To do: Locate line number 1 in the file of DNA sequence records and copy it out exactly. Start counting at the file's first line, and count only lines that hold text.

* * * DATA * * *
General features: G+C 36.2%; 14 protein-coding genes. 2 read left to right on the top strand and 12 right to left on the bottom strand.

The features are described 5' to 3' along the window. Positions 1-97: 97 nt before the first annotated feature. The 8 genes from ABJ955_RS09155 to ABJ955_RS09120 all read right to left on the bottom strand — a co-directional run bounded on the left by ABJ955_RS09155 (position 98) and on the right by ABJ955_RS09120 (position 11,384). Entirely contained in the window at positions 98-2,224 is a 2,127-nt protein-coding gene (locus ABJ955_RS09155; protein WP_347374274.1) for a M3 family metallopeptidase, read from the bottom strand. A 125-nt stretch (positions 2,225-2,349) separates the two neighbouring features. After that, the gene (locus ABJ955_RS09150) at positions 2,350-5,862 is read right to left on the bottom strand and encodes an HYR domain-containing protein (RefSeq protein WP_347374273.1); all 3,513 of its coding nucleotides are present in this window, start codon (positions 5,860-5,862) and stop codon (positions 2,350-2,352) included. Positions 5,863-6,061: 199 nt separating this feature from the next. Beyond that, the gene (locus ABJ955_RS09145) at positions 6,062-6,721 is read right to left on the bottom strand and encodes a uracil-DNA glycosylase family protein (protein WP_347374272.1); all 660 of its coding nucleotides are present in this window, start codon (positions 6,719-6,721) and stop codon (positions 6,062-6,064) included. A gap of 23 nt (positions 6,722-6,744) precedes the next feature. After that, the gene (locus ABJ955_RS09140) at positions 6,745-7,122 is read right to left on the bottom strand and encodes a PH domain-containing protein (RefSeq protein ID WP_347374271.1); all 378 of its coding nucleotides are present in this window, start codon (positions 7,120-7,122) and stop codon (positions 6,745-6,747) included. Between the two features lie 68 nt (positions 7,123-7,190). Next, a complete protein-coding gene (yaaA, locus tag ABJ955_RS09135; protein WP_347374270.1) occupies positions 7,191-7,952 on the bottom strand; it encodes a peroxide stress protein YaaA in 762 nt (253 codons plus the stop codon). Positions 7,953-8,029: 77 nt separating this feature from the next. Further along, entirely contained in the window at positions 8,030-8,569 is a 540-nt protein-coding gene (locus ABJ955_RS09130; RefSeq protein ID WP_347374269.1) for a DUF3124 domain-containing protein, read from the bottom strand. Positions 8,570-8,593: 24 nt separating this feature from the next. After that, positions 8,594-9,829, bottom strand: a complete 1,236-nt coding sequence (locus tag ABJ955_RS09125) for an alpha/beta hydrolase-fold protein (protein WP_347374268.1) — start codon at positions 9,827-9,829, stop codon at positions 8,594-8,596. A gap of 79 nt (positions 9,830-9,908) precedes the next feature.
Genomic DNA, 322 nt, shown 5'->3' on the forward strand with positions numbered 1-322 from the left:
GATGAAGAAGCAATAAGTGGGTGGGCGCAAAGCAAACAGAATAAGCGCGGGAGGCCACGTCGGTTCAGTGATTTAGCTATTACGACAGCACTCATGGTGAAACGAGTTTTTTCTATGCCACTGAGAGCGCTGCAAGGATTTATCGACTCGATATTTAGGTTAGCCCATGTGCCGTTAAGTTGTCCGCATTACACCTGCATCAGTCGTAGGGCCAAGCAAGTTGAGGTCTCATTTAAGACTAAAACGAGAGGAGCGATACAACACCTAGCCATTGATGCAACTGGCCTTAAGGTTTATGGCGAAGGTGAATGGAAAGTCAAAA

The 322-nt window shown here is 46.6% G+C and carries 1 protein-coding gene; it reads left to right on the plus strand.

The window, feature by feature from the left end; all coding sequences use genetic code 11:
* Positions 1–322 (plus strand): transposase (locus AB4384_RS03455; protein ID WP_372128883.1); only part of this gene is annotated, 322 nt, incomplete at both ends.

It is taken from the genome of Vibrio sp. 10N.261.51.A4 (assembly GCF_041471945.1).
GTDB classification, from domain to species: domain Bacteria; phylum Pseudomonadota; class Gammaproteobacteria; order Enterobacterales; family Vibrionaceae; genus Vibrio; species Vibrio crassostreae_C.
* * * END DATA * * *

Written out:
General features: G+C 36.2%; 14 protein-coding genes. 2 read left to right on the top strand and 12 right to left on the bottom strand.